Should Bush fire Donald Rumsfeld?

By | September 10, 2006

Last weekend, I watched a Frontline/Washington Post special entitled “Rumsfeld’s War” on cable TV (can’t remember which channel) that suggested the Iraq “war” (perhaps invasion would be a better word) was very much one man’s fanatical drive to bitch-slap the uniformed military command at the Pentagon into submission and turn the U.S. military into a lighter, faster, nimbler force. You can watch the 90-minute documentary online.

However, the mounting evidence from Iraq so far indicates that the highest leaders of the Bush administration are violating almost every international agreement relating to the rules of war. In particular, George Bush’s defense of the practice of using secret prisons to interrogate terrorist suspects was an attempt to redefine torture in his favour.

Despite bearing the brunt of the criticisms for failures in Iraq – from the decision to deploy a relatively small number of troops to the torture at Abu Ghraib prison – Rumsfeld has proved incredibly durable in office. As Robert Menendez, a U.S. senator from New Jersey, notes: “What [which] CEO of a company could ultimately perform the way that Secretary Rumsfeld has performed and still be at the head of that company? None.”

The late George Orwell, who survived a blitzkrieg over London in 1941, believed that when great wrongs have taken place, it is the duty of moral men and women to call attention to such acts regardless of who actually commits them.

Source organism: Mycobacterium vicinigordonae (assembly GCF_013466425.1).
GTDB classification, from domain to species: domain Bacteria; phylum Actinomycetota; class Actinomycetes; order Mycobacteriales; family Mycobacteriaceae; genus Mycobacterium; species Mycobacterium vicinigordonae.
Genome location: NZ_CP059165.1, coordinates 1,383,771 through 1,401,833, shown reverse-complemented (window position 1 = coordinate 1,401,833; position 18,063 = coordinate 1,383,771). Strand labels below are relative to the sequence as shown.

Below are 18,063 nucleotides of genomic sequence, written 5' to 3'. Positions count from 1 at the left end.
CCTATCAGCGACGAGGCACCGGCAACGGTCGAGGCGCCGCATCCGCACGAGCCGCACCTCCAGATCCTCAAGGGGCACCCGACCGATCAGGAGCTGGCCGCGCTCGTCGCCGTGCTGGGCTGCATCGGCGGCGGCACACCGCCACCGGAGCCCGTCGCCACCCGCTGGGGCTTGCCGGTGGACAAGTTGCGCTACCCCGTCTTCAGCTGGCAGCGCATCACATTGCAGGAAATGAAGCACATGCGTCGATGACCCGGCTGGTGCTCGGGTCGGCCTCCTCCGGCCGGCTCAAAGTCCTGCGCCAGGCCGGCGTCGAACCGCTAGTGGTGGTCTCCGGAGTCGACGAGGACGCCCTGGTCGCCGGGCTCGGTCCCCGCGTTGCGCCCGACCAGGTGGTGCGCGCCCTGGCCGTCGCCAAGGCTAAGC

Perhaps then the best solution is not to fire Rumsfeld, but the CEO – in this case, George Bush himself. Here are 10 reasons to do so. Or sign a petition to replace Rumsfeld.

For now I shall leave you with portions of the lyrics from Pink Floyd’s “The Dogs of War”:

Dogs of war and men of hate
With no cause, we don’t discriminate
Discovery is to be disowned
Our currency is flesh and bone
Hell opened up and put on sale
Gather round and haggle
For hard cash, we will lie and deceive
Even our masters don’t know the webs we weave

Invisible transfers, long distance calls
Hollow laughter in marble halls
Steps have been taken, a silent uproar
Has unleashed, the dogs of war
You can’t stop what has begun
Signed, sealed, they deliver oblivion
We all have a dark side, to say the least
And dealing in death is the nature of the beast

Related stories:
Don’t tolerate incompetence
Rumfeld’s Misuse of History
Paul Rockwell: The War Crimes Of George W. Bush & Donald Rumsfeld

Why Bush Will Become the Textbooks’ Worst President

Technorati Tags: Iraq 9/11 anti-war torture petition

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Stephen Yeo

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Memory Lapse

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